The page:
Thursday, June 29, 2017

Tokyo Idols

For those who didn't know, there is a new documentary film that is now playing film festivals named TOKYO IDOLS.  The film was directed by Kiyoko Miyake, a Japanese woman who grew up in Japan but later moved to the U.K.  She made this film due to her curiosity about the phenomenon of Japanese idol culture.  In the film she profiles some indie idols who are working towards the possibility of becoming artists, but this film is also as much about the fans.  I haven't seen it yet due to it not playing anywhere in my area, but I am hoping there will be a DVD release in the near future.  Here is the film's trailer. 


I feel a film like this is one of the most important things to happen in the Japanese idol industry in some time.  While Japanese entertainment such as films and anime and certain types of music has become part of the mainstream in countries around the world, idol music is still not widely accepted.  Many mainstream idol groups already have several DVD and Blu-ray releases of their concerts and even documentaries that focus on their group, but an overview of the industry itself and indie idols in particular has not been done until now.  I am extremely pleased that the trailer features "Let's go out" by amorecarina as its opening song and has many clips of this group too.  I am proud of the fact that I was the first to write about amorecarina in English.  It seems as if this footage of amorecarina was shot in 2015 as the clips feature members in the group that have now graduated.  I really wish I could see this movie on a big screen since seeing amorecarina larger than life would be the biggest thrill for me!  I have never seen them in concert and since all of my favorite members are now gone, this film seems to be the next best thing for a fan like me.    

I have been reading reviews of the film online, and while they mostly praise the film itself, the reviews are written by people who are new to this music.  This means the reviewers are tossing around words like "disturbing" to describe the relationship between the fans and the singers.  While I certainly understand this reaction to a person exposed to this music for the first time, there is way more to this music than meets the eye.  The music of Japanese idols is generally meant to inspire happiness and good feelings among the fans.  We live in a world where dark, bleak entertainment is the new normal and anything lighthearted, cute or genuinely funny is dismissed as strange or old fashioned.  For me personally, I smile and feel good whenever I hear songs I like (from any genre) and idol music gives the feeling that something good and beautiful does exist in this world.  Music is what I need to heal and feel more comfortable with being alive.  Without music I feel hopeless and even more depressed than usual.  A good idol singer who is really giving her all to her performance makes me want to cheer her on.  I often wish I could meet them and shake their hands and tell them in their own language how much their songs mean to me.  Sadly, I have no way to talk to them since I have never learned Japanese and I have too many health problems now that I am incapable of traveling.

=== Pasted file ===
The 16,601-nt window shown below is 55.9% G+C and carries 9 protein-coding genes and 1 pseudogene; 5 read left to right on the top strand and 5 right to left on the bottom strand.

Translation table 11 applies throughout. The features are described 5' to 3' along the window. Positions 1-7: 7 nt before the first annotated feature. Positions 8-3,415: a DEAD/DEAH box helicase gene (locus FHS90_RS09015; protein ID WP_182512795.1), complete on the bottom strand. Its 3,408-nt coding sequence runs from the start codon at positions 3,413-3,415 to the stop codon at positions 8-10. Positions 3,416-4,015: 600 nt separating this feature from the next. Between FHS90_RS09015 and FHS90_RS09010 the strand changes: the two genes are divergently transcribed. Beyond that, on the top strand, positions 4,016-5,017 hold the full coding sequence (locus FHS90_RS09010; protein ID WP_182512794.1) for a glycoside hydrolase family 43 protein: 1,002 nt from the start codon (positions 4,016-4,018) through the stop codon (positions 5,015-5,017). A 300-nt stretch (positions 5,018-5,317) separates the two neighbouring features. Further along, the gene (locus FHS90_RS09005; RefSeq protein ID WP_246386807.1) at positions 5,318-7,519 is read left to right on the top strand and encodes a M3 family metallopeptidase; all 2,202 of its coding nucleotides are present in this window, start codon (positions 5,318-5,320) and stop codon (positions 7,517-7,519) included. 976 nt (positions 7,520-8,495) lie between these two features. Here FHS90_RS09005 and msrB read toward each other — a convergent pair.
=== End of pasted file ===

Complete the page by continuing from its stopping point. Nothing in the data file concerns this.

Another thing discussed in the film and by the reviewers is gender identity in modern Japanese society.  The idols are being portrayed as male fantasy objects.  Again, I can see this.  I think a lot of this is being done by the companies who produce these groups to make them more appealing to males than females.  Idols have to look vulnerable and needy for their mostly male audience to feel comfortable enough to approach them.  Girls who look like they can take care of themselves are not in need of male protectors and may even intimidate the men.  So why are men the ones so interested in these younger girls and not the girls who are the same age?  Good question.  It may have to do with the way women in today's society are more independent and not in need of men, so the men look towards girls who are are not as independent.  Men want to be the provider and caretaker and this is being denied some men in modern society.  

I'd like to share some more videos with the director of TOKYO IDOLS.  I think she has a distinct vision of what this is all about and may be able to explain things even better than me.  


          


If you are lucky enough to be near a festival playing this film, then by all means try to see it! 

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